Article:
A MISSIONARY thus describes what our artist has endeavoured to depict in the frontispiece. It is a scene in Rupert's Land, at the English River.
"Paid a visit," writes the Missionary, "to Lac la Ronge fishery. It was a fine day, and the track good, and so we were soon bounding along, drawn by our dogs, to the sound of merry bells. Soon we descried figures moving far out on the lake. They were the fishermen overhauling their nets. Eight nets had been placed in the water two days ago, and now the number of fish taken out is 500 odd. Each net is forty fathoms long." The method of setting is as follows--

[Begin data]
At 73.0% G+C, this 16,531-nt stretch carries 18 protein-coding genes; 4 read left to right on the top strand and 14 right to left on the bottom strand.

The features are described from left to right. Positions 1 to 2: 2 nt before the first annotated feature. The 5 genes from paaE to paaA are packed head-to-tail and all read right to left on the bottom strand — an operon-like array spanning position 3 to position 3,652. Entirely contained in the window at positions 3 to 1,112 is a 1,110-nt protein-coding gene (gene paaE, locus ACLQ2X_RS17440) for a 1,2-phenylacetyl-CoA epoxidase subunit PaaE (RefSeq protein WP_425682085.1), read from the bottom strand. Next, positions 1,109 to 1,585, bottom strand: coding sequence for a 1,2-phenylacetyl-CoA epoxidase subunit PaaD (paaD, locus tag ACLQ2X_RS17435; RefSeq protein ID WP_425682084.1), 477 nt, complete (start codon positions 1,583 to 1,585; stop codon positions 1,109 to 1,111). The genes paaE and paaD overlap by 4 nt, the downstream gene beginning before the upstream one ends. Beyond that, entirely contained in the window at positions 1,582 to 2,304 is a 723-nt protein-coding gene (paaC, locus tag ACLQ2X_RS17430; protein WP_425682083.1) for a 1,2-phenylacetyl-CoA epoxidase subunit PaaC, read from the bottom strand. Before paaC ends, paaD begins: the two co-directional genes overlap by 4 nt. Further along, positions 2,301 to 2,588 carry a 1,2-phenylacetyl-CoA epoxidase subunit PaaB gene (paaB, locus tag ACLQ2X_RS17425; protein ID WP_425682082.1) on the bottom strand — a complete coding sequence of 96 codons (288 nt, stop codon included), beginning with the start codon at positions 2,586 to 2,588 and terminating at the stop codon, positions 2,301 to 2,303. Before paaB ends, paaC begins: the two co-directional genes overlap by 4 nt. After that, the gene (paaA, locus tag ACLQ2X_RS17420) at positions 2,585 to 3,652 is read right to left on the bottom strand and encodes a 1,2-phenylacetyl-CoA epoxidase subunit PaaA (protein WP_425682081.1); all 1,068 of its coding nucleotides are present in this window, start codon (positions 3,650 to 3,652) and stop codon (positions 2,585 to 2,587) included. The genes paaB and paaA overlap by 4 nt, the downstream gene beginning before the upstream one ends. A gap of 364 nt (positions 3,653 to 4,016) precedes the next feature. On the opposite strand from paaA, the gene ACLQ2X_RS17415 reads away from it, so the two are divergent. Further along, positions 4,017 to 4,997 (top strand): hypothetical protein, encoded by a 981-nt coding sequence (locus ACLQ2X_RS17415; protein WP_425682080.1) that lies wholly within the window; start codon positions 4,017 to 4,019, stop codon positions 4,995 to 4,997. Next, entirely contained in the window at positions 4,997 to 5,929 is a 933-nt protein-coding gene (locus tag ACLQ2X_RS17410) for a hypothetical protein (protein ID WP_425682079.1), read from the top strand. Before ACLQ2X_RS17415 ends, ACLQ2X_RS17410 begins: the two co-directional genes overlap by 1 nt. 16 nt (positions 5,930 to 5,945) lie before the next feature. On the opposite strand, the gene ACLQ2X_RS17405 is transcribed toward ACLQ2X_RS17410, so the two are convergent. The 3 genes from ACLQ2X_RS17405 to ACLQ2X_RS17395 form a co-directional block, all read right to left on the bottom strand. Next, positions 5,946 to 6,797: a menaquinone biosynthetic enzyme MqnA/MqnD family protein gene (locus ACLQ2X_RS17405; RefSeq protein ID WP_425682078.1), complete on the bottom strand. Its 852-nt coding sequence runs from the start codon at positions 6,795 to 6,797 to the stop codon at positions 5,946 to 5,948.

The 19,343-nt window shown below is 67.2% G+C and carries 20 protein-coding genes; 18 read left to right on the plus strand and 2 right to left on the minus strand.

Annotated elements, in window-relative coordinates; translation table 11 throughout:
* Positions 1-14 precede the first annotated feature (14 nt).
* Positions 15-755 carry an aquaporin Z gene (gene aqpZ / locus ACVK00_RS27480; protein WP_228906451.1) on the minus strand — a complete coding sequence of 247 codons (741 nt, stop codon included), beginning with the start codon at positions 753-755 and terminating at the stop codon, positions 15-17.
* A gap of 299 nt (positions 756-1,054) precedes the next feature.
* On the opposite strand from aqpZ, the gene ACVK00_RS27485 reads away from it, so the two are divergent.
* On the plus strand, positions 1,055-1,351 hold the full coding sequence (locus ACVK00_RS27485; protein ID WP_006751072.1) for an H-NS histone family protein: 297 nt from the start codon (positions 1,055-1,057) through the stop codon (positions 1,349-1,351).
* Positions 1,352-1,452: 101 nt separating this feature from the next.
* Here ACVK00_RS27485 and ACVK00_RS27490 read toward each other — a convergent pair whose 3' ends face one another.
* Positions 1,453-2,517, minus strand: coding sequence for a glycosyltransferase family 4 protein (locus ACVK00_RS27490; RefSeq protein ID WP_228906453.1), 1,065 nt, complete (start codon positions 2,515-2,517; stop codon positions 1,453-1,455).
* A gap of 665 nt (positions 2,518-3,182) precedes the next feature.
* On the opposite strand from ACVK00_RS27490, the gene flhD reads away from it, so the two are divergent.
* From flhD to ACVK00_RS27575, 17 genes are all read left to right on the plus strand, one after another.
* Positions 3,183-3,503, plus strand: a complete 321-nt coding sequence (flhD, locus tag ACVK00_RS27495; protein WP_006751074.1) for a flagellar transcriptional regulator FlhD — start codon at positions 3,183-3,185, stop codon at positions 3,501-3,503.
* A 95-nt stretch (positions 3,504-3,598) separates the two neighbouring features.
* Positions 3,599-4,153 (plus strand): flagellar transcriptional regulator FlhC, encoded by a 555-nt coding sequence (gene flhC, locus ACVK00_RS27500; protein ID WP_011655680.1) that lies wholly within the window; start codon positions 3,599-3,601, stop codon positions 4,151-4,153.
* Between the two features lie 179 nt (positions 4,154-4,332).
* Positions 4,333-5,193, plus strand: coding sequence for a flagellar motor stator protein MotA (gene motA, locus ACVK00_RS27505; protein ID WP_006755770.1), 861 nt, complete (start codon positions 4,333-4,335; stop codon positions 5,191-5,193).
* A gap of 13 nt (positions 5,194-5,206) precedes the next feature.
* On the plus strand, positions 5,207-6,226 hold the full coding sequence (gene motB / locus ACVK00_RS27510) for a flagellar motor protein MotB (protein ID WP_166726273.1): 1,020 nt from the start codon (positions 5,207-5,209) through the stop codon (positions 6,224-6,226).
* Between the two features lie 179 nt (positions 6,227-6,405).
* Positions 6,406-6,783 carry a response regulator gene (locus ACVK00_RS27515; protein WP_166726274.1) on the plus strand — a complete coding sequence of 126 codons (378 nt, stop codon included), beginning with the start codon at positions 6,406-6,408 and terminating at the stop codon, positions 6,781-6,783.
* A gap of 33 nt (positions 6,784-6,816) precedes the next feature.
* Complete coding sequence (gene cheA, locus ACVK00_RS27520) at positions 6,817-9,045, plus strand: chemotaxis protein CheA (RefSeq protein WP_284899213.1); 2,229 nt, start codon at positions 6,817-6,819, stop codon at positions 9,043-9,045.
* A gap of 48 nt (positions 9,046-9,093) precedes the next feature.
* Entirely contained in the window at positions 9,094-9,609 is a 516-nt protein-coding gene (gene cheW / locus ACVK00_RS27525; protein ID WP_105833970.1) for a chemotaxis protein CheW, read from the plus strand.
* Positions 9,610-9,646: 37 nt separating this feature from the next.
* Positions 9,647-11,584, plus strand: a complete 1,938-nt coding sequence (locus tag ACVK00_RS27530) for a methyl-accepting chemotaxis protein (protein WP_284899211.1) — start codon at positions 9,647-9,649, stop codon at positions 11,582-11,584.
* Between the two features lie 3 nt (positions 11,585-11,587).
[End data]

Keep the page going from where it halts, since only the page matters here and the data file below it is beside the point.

"A large hole is chiselled out in the ice about a couple of yards in diameter, and another at the distance of the length of the net; intermediate holes are then made of small size about the distance of the length of a pole which is cut from a neighbouring wood; a cord is fastened to the end of this pole, and it is passed under the ice from the large hole at the end by the intermediate holes to the other large one; then the cord is taken up by a boy, and the men, having the net prepared at the other hole with floats and stones attached, tie the end of the cord to it, and, as the boy hauls, drop stone and float regularly into the water until the net is stretched to its fullest extent under the ice. To overhaul the net of course the process is reversed. The men go out early in the morning, and, making a shelter with poles stuck into the snow and a part of a leather tent hung over them to windward, break the ice which has formed during the night, and haul back the net with its line, [6/7] throwing out the fish as they come to hand. The number taken in this way may astonish our friends; but when it is remembered that at times it takes as many as 150 fish per day to supply the station, and about 6000 have to be put in ice for the spring supply, these numbers are not so large, for at times only about 100 to 150 are caught in one night."